The Brooklyn Museum has announced African Art–Global Conversations, a new exhibit set to be on view from February 14th through November 15th, 2020.
The exhibition presents diverse African works throughout the Museum’s vast collections, putting African arts in its rightful place within the global art historical canon.
African Arts–Global Conversations draws from the Brooklyn Museum’s extensive and renowned collections to assert the importance of African arts within the art historical canon. Spanning the entire Museum, the exhibition questions dominant narratives from Western art history and museum practices that have traditionally sidelined African arts, and makes important connections between the continent’s various artistic practices and those of other global cultural groups. Included in the exhibition are African artworks from a wide range of places and time periods, spanning circa 2300 BCE to the present day, in conversation with collection objects from outside of Africa that share similar themes-from faith, race, and history to design, aesthetics, and style. For example, a Kuba artist’s mask of Wóót is shown alongside Gilbert Stuart’s portrait of George Washington in the Luce Center for American Art, illustrating strategies artists used to represent community founders and origins. By considering the independent development of shared themes and ideas from different parts of the world, African Arts–Global Conversations uses a uniquely transcultural approach to reconsider African art’s relation to art from other regions, moving beyond the narrative that African arts were “discovered” by European modernists.
African Arts–Global Conversations is curated by Kristen Windmuller-Luna, Sills Family Consulting Curator, African Arts, Brooklyn Museum.
The exhibition starts with an introductory gallery adjacent to the Museum’s lobby and continues throughout the Museum with groupings of works installed in galleries dedicated to collections for European Art, Arts of the Americas, American Art, Ancient Egyptian Art, and Arts of Asia. The introductory gallery includes examples of historical art history textbooks, illustrating the limited ways in which African arts have been included in the art historical canon, often appearing only as footnotes to European modernism. A snapshot of the larger exhibition, the seven groupings in the introductory gallery (including themes such as Feminisms, Multiple Modernisms, and Idealized Portraits) present major concepts and movements in art history, recasting them with an eye toward the African continent. African Arts–Global Conversations continues in other galleries in the Museum, exploring additional topics that include Crossroads: Orthodox Ethiopia and Catholic Italy, which pairs processional crosses from each kingdom, illustrating their historical connections and how the interpretation of the cross form varied across cultures; Might and Memory, which explores different expressions of power by contrasting sculptures dedicated to warriors from Ethiopia’s Konso peoples with those from the Huastec peoples of modern day Mexico; and Iconoclasm, which considers, through the pairing of a pharaonic Egyptian portrait sculpture and a Kongo power figure (nkisi), how acts of destruction can also be acts of agency. Also included in the exhibition is a mask carved by a Fang artist paired with a portrait by Pablo Picasso, reassessing the Spanish artist’s long relationship with African art and exploring his limited understanding of the continent’s diverse artistic styles, while also presenting each artist’s differing approach to images of women. American painter Beauford Delaney’s engagement with Fang sculpture is considered as well, in the grouping African Arts and the Harlem Renaissance, which includes vintage books by Alain Locke and Carl Einstein.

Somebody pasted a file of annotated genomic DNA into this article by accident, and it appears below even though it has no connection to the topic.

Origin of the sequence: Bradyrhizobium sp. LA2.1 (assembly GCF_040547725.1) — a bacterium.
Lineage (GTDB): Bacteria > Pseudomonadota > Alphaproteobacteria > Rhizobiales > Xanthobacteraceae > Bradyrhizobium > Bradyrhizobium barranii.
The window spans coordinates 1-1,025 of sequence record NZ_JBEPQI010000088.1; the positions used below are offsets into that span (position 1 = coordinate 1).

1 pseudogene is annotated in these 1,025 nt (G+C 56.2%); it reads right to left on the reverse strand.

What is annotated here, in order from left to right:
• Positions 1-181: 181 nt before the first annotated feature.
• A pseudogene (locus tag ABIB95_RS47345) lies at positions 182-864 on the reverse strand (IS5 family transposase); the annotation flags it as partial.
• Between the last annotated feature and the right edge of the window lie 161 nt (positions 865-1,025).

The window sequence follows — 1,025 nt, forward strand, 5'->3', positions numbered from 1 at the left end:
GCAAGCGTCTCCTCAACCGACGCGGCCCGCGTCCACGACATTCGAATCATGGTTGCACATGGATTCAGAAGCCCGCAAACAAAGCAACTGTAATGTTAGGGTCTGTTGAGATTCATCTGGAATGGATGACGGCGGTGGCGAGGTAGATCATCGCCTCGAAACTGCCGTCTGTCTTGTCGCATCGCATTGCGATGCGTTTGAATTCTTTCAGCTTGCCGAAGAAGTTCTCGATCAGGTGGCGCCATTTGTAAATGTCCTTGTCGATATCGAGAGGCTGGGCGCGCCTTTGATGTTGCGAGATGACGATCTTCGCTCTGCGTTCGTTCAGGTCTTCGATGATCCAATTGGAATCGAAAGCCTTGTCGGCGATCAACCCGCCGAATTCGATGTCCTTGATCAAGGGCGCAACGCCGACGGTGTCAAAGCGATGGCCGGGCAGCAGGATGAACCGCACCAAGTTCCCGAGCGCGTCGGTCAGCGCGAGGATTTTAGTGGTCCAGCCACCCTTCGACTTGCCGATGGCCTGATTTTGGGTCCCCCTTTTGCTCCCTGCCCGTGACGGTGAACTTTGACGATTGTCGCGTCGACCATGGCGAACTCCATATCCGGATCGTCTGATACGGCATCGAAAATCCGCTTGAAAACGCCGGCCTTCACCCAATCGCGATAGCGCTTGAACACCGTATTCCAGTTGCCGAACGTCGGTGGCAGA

The exhibition includes thirty-three artworks, highlighting several new acquisitions and never-before-exhibited works, among others. Of the twenty artworks by African artists, important objects include a celebrated eighteenth-century Kuba sculpture of a ruler that is the only one of its kind in the United States, fourteenth- to sixteenth-century Ethiopian Orthodox processional crosses, and a mid-twentieth-century Sierra Leonean Ordehlay or Jollay society mask. Also featured are paintings, ceramics, and collages by contemporary artists Atta Kwami, Ranti Bam, Magdalene Odundo OBE, and Taiye Idahor. African works in the exhibition are paired with works by Māori, Seminole, Spanish, American, Huastec, and Korean artists.
The Brooklyn Museum has one of the country’s largest and most important collections of African art and was the first museum in the United States to display African objects as works of art, in a landmark 1923 exhibition that explored the formal and aesthetic qualities of these objects for the first time. In anticipation of a thoughtful and dynamic future reinstallation of the Museum’s collection galleries for African arts, African Arts–Global Conversations is developed as one of a series of temporary exhibitions that seek to consider, display, and research the collection in new ways. With provenance labels for every work (both African and non-African), the exhibition also gives the Museum an opportunity to engage in deeper provenance research across the collection, allowing visitors to consider each object’s historical purpose as well as the individual path it took to enter the Museum’s collection.
The exhibition is complemented by a series of public programs and events.
Photo: Mask (Mwaash aMbooy), late 19th or early 20th century, Kuba artist. Made of rawhide, paint, plant fibers, textile, cowrie shells, glass, wood, monkey pelt, feathers, 22 x 20 x 18 in. (55.9 x 50.8 x 45.7 cm). Provided by Brooklyn Museum; Robert B. Woodward Memorial Fund, 22.1582.